Immunopathogenesis of Juvenile Systemic Sclerosis
- 1Division of Rheumatology, Department of Pediatrics, University of Washington, Seattle, WA, United States
- 2Division of Pediatric Rheumatology, Department of Pediatrics, Children's Hospital of Pittsburgh, University of Pittsburgh, Pittsburgh, PA, United States
- 3Division of Pediatric Rheumatology, Department of Pediatrics, Hackensack University Medical Center, Hackensack Meridian School of Medicine at Seton Hall University, Hackensack, NJ, United States
- 4Division of Pediatric Rheumatology, Department of Rheumatology, Hospital for Special Surgery, New York, NY, United States
- 5Department of Pediatrics, Weill Cornell Medicine, New York, NY, United States
- 6HSS Research Institute, Hospital for Special Surgery, New York, NY, United States
- 7Department of Microbiology and Immunology, Weill Cornell Medicine, New York, NY, United States
- 8Rheumatology Unit, Department of Woman's and Child's Health, University of Padua, Padua, Italy
Juvenile-onset systemic sclerosis (jSSc) is a rare and severe autoimmune disease with associated life-threatening organ inflammation and evidence of fibrosis. The organ manifestations of jSSc resemble adult SSc, but with better outcomes and survival. The etiology of jSSc appears to reflect adult-onset SSc, with similar inflammatory mediators and autoantibodies, but with a significant population of children with uncharacterized anti-nuclear antibodies. The genetics of patients with jSSc differ from women with SSc, resembling instead the genes of adult males with SSc, with additional HLA genes uniquely associated with childhood-onset disease. Current treatments are aimed at inhibiting the inflammatory aspect of disease, but important mechanisms of fibrosis regulated by dermal white adipose tissue dendritic cells may provide an avenue for targeting and potentially reversing the fibrotic stage.
General Demographics and Clinical Characteristics
Juvenile systemic sclerosis (jSSc) is a multisystem connective tissue disease characterized by skin induration and widespread fibrosis of internal organs. The incidence has been reported at 0.27–0.50 per million children per year in the UK and Finland (1, 2), with a prevalence of 3 per million (3–5). Less than 5% of SSc has an onset in childhood (6–8). As in adults, there are three main subtypes of jSSc: diffuse cutaneous, limited cutaneous, and overlap (6, 9–12).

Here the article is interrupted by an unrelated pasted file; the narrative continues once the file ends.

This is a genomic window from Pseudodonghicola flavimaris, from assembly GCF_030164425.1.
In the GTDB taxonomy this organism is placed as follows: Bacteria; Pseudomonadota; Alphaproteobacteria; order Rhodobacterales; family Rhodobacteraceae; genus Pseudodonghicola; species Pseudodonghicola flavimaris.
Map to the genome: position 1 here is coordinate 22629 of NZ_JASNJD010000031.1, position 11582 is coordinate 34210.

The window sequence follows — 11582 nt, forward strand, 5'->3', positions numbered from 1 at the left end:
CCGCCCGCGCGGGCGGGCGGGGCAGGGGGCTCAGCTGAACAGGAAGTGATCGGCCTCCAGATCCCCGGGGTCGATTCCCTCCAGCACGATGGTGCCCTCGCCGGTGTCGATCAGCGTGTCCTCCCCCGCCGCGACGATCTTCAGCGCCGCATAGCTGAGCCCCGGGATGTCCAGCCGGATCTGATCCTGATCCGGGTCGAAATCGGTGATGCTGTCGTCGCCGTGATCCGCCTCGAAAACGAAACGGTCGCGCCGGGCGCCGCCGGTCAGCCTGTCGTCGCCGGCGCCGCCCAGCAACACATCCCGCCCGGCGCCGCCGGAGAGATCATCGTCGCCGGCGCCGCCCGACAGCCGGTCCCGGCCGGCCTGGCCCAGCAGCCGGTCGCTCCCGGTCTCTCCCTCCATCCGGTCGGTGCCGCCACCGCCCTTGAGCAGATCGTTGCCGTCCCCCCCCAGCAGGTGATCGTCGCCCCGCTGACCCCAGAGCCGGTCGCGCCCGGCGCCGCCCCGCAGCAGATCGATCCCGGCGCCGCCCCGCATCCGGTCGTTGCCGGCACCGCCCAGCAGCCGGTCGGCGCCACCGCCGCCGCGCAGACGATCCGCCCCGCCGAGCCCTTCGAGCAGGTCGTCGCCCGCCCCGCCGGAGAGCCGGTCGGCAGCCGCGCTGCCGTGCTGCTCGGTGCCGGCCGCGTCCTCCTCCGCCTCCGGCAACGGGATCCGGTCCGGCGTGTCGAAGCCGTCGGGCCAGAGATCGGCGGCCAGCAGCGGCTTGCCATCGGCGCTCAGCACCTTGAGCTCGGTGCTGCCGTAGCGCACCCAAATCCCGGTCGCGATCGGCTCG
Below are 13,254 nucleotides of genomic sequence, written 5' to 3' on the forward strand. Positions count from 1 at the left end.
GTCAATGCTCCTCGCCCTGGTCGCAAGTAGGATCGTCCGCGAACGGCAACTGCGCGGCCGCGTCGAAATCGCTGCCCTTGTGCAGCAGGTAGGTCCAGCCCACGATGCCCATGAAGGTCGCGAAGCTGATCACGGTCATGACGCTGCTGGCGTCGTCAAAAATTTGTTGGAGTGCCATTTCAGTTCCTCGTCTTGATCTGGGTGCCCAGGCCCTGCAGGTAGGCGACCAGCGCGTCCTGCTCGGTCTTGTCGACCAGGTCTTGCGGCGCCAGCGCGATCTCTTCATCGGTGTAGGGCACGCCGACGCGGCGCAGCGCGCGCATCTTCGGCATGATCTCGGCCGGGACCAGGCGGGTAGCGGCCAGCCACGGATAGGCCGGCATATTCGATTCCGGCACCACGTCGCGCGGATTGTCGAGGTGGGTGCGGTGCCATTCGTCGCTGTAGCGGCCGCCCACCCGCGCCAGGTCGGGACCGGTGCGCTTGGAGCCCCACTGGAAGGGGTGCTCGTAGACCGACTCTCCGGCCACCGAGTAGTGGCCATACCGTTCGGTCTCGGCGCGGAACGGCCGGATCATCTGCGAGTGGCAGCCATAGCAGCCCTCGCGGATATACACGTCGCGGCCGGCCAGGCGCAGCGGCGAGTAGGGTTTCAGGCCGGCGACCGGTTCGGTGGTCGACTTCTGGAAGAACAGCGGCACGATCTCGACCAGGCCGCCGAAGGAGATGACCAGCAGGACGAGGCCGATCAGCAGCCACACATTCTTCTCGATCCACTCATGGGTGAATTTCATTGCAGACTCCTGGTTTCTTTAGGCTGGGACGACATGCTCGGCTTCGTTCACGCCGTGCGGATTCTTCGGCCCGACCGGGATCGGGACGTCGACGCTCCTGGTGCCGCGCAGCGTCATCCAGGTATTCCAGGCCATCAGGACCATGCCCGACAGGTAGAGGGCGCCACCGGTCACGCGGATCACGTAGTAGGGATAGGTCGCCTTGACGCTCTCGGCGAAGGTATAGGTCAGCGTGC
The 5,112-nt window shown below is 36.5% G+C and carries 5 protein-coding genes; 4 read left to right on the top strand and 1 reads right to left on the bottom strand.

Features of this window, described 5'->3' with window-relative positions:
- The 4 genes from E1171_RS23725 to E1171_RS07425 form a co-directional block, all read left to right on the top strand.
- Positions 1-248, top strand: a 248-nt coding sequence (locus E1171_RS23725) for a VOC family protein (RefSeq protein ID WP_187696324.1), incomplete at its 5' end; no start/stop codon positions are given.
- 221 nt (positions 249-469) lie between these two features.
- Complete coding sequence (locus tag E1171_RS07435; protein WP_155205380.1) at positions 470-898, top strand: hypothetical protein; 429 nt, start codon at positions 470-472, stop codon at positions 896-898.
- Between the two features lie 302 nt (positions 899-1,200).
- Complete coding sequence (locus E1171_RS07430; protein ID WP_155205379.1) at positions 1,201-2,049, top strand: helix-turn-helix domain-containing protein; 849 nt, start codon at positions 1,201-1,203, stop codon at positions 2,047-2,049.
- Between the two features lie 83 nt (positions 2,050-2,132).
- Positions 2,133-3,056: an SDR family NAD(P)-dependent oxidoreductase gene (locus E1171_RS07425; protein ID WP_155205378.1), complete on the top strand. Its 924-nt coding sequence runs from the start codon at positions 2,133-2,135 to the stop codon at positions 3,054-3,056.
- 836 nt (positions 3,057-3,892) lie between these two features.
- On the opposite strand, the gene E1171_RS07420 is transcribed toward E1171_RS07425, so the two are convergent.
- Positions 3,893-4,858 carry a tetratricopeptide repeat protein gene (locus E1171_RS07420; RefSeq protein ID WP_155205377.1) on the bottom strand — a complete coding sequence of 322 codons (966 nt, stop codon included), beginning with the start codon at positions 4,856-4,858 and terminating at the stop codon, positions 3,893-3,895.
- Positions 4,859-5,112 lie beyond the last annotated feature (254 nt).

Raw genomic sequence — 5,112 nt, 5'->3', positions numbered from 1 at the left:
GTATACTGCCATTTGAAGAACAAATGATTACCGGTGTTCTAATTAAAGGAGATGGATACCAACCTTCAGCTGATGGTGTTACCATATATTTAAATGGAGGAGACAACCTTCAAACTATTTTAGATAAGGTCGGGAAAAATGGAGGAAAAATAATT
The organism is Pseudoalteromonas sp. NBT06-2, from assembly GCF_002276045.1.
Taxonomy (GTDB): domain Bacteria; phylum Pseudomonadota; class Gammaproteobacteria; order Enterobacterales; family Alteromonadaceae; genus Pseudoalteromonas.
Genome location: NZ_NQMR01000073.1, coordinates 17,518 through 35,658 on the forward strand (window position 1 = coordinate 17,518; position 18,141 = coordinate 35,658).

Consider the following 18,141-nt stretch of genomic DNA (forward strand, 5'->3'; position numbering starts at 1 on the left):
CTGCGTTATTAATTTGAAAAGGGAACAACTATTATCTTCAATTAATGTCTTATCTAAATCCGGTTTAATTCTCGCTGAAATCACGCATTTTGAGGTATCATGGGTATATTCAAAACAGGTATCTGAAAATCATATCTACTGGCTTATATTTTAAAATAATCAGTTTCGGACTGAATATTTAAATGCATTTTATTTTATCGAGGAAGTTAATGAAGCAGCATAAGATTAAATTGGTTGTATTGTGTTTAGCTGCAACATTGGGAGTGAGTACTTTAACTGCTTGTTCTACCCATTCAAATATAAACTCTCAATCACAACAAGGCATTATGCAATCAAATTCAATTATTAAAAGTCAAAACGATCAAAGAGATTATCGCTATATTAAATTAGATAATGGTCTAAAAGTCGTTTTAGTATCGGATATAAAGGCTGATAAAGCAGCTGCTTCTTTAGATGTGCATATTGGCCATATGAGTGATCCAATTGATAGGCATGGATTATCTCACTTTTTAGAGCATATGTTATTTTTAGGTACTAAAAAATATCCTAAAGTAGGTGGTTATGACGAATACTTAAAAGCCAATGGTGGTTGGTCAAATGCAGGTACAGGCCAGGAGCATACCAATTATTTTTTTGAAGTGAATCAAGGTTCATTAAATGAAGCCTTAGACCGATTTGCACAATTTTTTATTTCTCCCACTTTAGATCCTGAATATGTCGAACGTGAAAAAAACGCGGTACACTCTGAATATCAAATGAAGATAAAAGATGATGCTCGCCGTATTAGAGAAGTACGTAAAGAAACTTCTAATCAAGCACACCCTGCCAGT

The onset of jSSc is usually insidious. Isolated Raynaud phenomenon is often the presenting symptom along with positive antinuclear antibodies (ANA) and nailfold capillary changes. Months or years later, tightening of the skin, especially of fingers and face, cutaneous telangiectasias and symptoms related to internal organ involvement gradually develop [Table 1, (6, 9–13)].
Table 1. Clinical features of juvenile systemic sclerosis in comparison with adult-onset systemic sclerosis*.
Cutaneous changes characteristically evolve in a sequence beginning with oedema, followed by induration and eventually atrophy. Nailfold capillary abnormalities are common, and include capillary dropout, tortuous dilated loops, and occasionally distorted capillary architecture (14, 15). Musculoskeletal symptoms are common in jSSc and characteristically occur at or near onset of the disease in one-third of children (6, 13).
Gastrointestinal involvement affects 42–74% of patients, and has been associated with interstitial lung disease, malnutrition, and poor quality of life (6, 11, 13, 16). Although the esophagus is often involved quite early, many patients are asymptomatic and rarely present heartburn or dysphagia. Malabsorptive diarrhea and delayed colonic transit, when present, reflect long-standing disease.
Cardiopulmonary involvement is the leading cause of morbidity and mortality in jSSc (17, 18). Cardiac inflammation and fibrosis may lead to conduction defects, arrhythmias, and impaired ventricular function. In the largest published study on jSSc, cardiac involvement was found in 8.4% of cases at onset, and in 24% during the overall course of disease (13). Cardiac involvement, especially pericarditis, is a major prognostic factor in jSSc, with a cardiac cause of death in 50% of deceased patients in a large international case series (odds ratio 41.3) (17, 18).
Pulmonary artery hypertension occurs in a minority of jSSc patients and, as in adults, may be either an isolated vascular complication or a consequence of pulmonary fibrosis (6, 13). Interstitial pulmonary fibrosis is reported in approximately one of four children (11, 13). The kidney is rarely affected (1).